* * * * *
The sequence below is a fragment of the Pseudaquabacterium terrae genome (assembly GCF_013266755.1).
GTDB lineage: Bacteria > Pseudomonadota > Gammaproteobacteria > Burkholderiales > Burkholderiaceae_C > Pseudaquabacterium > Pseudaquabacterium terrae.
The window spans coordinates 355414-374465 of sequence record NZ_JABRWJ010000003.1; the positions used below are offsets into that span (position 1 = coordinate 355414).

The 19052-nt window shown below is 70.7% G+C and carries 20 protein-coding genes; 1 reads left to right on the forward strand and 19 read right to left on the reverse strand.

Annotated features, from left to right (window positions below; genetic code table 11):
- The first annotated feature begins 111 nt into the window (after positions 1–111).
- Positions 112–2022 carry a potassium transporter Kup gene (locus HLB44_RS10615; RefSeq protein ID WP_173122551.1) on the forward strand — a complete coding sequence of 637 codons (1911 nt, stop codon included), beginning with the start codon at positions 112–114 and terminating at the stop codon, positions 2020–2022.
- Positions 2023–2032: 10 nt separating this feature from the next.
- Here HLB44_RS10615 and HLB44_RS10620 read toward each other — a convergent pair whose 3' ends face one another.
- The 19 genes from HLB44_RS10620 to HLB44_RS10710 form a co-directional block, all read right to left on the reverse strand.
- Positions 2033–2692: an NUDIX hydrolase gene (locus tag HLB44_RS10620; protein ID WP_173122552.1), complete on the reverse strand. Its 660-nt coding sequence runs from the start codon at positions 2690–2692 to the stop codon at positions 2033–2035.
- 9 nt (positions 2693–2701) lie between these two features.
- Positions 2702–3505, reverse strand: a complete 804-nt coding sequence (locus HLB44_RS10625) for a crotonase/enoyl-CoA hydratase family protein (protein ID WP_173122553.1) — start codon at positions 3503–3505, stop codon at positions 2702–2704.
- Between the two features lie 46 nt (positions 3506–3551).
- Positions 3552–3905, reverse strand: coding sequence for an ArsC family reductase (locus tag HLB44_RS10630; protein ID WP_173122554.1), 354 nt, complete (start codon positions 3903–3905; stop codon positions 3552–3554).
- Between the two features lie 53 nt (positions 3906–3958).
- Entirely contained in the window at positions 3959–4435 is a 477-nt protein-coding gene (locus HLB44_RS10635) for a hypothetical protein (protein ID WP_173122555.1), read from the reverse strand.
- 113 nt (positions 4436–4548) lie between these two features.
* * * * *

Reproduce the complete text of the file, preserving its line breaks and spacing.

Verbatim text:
The sequence below is a fragment of the Pseudaquabacterium terrae genome (assembly GCF_013266755.1).
GTDB lineage: Bacteria > Pseudomonadota > Gammaproteobacteria > Burkholderiales > Burkholderiaceae_C > Pseudaquabacterium > Pseudaquabacterium terrae.
The window spans coordinates 355414-374465 of sequence record NZ_JABRWJ010000003.1; the positions used below are offsets into that span (position 1 = coordinate 355414).

The 19052-nt window shown below is 70.7% G+C and carries 20 protein-coding genes; 1 reads left to right on the forward strand and 19 read right to left on the reverse strand.

Annotated features, from left to right (window positions below; genetic code table 11):
- The first annotated feature begins 111 nt into the window (after positions 1–111).
- Positions 112–2022 carry a potassium transporter Kup gene (locus HLB44_RS10615; RefSeq protein ID WP_173122551.1) on the forward strand — a complete coding sequence of 637 codons (1911 nt, stop codon included), beginning with the start codon at positions 112–114 and terminating at the stop codon, positions 2020–2022.
- Positions 2023–2032: 10 nt separating this feature from the next.
- Here HLB44_RS10615 and HLB44_RS10620 read toward each other — a convergent pair whose 3' ends face one another.
- The 19 genes from HLB44_RS10620 to HLB44_RS10710 form a co-directional block, all read right to left on the reverse strand.
- Positions 2033–2692: an NUDIX hydrolase gene (locus tag HLB44_RS10620; protein ID WP_173122552.1), complete on the reverse strand. Its 660-nt coding sequence runs from the start codon at positions 2690–2692 to the stop codon at positions 2033–2035.
- 9 nt (positions 2693–2701) lie between these two features.
- Positions 2702–3505, reverse strand: a complete 804-nt coding sequence (locus HLB44_RS10625) for a crotonase/enoyl-CoA hydratase family protein (protein ID WP_173122553.1) — start codon at positions 3503–3505, stop codon at positions 2702–2704.
- Between the two features lie 46 nt (positions 3506–3551).
- Positions 3552–3905, reverse strand: coding sequence for an ArsC family reductase (locus tag HLB44_RS10630; protein ID WP_173122554.1), 354 nt, complete (start codon positions 3903–3905; stop codon positions 3552–3554).
- Between the two features lie 53 nt (positions 3906–3958).
- Entirely contained in the window at positions 3959–4435 is a 477-nt protein-coding gene (locus HLB44_RS10635) for a hypothetical protein (protein ID WP_173122555.1), read from the reverse strand.
- 113 nt (positions 4436–4548) lie between these two features.